Living Without an Identity

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We call them legally non-existent, non-existent, or phantom citizens. According to UNICEF (2019), these terms describe 230 million children under the age of five whose births have not been registered.

“A child whose birth is not recorded is considered excluded from society, legally they don’t exist.”

At the People’s University held by ATD Fourth World at the European Parliament on February 6, 2019, members from Romania of ATD, the Policy Center for Roma and Minorities, and Parada, including people experiencing poverty, expressed alarm at the situation of children, youth, and adults who have no legal identity. Their remarks were echoed during the Colloquium organized by the Organisation Internationale de la Francophonie in November 2019.

Without a legal identity, these people have no access to the most fundamental rights, such as education, health, housing, etc. They become “phantom citizens” and very often suffer the consequences of inconsistent and excessive government practices (dissuasive requirements, discrimination, interminable waiting periods, inability to appeal, etc.)

A young Romanian who has experienced living on the street said:

Without papers, you are not a person. You can’t work, you can’t receive a pension, you can’t take care of yourself if sick, you can’t get treatment. . . . You can’t do anything.

I finally got my identity when I was 18. At one time, you had to have an identity to exist. The card was valid for five years. Then, because I didn’t have an address, I couldn’t renew it.

I also had a temporary identity card, valid for one year to find work or housing, with only a temporary identity card, it’s very hard and even almost impossible.

Today I am 31 and a few days ago, I got my first passport. It’s important. I felt like a shooting star. Having an identity document brings me luck.

In Romania there are two kinds of people who do not have papers:

  1. Those who have never had identity papers. It is impossible to know how many there are, and their numbers are increased by their children, who also do not have identity papers.
  2. Those who have had papers but who do not have a permanent identity card for poverty-related reasons, such as not being able to prove a home address.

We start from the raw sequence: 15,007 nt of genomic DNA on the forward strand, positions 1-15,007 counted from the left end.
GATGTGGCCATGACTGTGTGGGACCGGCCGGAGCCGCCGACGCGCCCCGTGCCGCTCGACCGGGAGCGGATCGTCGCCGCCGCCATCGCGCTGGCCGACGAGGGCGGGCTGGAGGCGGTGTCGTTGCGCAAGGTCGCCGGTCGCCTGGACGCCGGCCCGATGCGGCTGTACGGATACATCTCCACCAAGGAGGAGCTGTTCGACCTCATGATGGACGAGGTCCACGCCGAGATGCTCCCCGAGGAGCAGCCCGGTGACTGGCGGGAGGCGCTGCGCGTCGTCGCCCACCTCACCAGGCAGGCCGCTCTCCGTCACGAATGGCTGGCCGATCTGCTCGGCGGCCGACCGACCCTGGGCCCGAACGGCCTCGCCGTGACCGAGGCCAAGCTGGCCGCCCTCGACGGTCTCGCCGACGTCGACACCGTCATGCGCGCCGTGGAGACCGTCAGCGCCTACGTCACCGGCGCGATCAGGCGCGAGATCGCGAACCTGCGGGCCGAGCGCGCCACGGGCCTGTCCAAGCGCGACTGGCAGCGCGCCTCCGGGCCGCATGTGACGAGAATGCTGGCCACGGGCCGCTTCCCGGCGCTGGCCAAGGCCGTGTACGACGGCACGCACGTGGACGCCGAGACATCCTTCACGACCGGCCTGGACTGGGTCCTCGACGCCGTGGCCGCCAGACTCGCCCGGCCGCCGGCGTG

There are different ways to obtain identity papers:

Legally, it is possible to get a one-year temporary identity card. But not only must one provide a birth certificate, the police must be able to verify where the person can be found, for example, if someone declares that they live with someone else. While this procedure enables homeless people to obtain a temporary card, it does not grant them full rights: no bank account, no authorization to leave the country, etc. And because the “card” is merely a piece of paper, it generates immediate discrimination based on the person’s precarious living situation and seriously limits access to employment and housing.

For this reason, a legal workaround is frequently employed: people pay to have an address. The address may be fictitious, but the identity card is real and valid.

Incarceration: Incarcerated individuals who are “legally non-existent” are given identity papers by the police. They are released with a one-year identity card but once the year is up, they return to legal non-existence.

Hospitalization: Hospitals can apply for an identity number, in particular in the case of diseases that are fully covered by national health insurance, such as tuberculosis and AIDS. Here again, however, the patient will receive only a temporary card.

In light of this situation and relying on actions taken in other European as well as African and American countries, ATD Fourth World makes the following recommendations:

Guarantee the right to exist, starting in childhood, to all individuals living within its territory. This right is a de facto recognition of the individual, with no need to provide proof, and therefore creates a “presumption of existence.” A person who goes to a government agency would have the right to be registered, and that registration would launch a procedure designed to regularize the person’s situation within a reasonable time.

Improve the policies regarding registration and access to civil status by taking the obstacles poverty raises into account. This would enable the ever-growing number of people and children to have their lives and their efforts recorded in the history of their country.

Strengthen the role of NGOs and citizens in information campaigns, to support and assist individuals, who are often illiterate and distrust the government.

Communicate more with government and judicial authorities to make them aware of how complicated it can be for families living in poverty to obtain their rights, and persuade them to simplify the procedures.



Not recognizing the identity of all these children and families throughout the world compromises their entire existence. Isn’t it by consulting them that long-term solutions might finally be found?

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